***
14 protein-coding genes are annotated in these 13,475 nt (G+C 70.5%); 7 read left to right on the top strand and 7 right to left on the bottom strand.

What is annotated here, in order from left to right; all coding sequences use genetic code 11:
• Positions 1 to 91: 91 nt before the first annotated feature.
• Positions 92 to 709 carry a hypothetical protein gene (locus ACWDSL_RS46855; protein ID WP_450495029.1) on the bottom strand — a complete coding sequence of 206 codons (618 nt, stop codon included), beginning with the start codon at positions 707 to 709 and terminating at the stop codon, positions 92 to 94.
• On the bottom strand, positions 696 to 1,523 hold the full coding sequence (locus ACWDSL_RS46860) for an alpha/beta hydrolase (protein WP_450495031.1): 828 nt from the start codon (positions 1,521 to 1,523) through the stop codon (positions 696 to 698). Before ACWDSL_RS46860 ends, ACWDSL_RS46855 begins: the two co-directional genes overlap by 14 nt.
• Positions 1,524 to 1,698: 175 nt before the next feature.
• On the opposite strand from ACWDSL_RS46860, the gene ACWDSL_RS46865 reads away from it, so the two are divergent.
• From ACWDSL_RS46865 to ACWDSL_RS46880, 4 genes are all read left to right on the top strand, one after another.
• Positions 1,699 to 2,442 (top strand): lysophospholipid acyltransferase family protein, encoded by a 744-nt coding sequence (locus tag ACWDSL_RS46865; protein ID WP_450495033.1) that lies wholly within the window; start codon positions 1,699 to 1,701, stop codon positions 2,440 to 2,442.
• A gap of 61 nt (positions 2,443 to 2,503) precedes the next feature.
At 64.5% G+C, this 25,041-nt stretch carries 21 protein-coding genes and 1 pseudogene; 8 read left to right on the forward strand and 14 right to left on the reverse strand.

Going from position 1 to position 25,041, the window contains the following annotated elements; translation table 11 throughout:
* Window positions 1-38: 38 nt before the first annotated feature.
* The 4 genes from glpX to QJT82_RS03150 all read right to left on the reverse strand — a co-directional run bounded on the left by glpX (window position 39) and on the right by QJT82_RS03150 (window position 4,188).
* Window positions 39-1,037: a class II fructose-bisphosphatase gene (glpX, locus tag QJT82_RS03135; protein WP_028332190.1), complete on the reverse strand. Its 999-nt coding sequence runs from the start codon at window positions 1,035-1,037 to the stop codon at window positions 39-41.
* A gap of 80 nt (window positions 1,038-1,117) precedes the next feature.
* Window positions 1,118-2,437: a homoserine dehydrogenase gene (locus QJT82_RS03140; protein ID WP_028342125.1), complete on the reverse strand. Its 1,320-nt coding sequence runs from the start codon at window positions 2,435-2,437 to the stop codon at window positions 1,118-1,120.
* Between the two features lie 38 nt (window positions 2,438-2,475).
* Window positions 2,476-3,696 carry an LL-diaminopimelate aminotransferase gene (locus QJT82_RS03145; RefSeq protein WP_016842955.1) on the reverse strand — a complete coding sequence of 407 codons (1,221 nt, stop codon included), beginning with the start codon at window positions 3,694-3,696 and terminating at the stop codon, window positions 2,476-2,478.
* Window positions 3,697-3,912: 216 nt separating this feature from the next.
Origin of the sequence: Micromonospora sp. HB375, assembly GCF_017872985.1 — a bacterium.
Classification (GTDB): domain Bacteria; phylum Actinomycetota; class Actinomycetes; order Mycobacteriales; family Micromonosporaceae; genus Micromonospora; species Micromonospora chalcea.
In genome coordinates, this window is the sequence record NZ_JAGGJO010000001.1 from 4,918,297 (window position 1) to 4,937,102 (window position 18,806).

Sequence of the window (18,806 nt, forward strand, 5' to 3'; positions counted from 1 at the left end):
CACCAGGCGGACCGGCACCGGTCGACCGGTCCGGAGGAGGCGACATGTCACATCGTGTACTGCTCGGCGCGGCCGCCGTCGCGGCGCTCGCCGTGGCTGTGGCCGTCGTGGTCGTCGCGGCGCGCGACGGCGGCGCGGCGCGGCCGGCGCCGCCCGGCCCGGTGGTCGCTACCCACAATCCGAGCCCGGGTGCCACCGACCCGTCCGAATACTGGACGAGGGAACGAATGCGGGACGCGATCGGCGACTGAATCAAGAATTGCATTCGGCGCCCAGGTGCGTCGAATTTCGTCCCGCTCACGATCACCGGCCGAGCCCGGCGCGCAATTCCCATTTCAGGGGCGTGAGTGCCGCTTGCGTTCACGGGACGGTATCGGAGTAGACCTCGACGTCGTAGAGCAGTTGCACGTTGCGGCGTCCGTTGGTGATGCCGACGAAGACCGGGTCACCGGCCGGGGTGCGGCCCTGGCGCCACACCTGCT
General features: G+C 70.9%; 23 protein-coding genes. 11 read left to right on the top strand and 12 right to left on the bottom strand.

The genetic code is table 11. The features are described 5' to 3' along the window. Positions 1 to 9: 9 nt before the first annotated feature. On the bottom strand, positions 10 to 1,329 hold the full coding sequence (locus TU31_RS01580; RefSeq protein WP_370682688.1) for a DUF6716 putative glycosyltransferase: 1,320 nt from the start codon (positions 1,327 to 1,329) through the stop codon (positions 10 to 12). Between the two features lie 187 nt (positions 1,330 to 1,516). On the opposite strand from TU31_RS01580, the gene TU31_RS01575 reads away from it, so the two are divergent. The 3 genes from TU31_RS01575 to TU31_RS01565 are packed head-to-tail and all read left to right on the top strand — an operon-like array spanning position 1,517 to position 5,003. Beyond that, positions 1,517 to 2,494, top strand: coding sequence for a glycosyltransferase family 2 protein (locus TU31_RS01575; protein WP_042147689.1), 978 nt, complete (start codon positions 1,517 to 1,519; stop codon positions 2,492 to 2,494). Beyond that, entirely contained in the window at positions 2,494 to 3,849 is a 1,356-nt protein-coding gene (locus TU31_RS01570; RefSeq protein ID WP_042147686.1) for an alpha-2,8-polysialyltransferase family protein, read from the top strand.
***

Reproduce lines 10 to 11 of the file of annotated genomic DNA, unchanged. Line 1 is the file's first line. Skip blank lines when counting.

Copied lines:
• A gap of 61 nt (positions 2,443 to 2,503) precedes the next feature.
At 64.5% G+C, this 25,041-nt stretch carries 21 protein-coding genes and 1 pseudogene; 8 read left to right on the forward strand and 14 right to left on the reverse strand.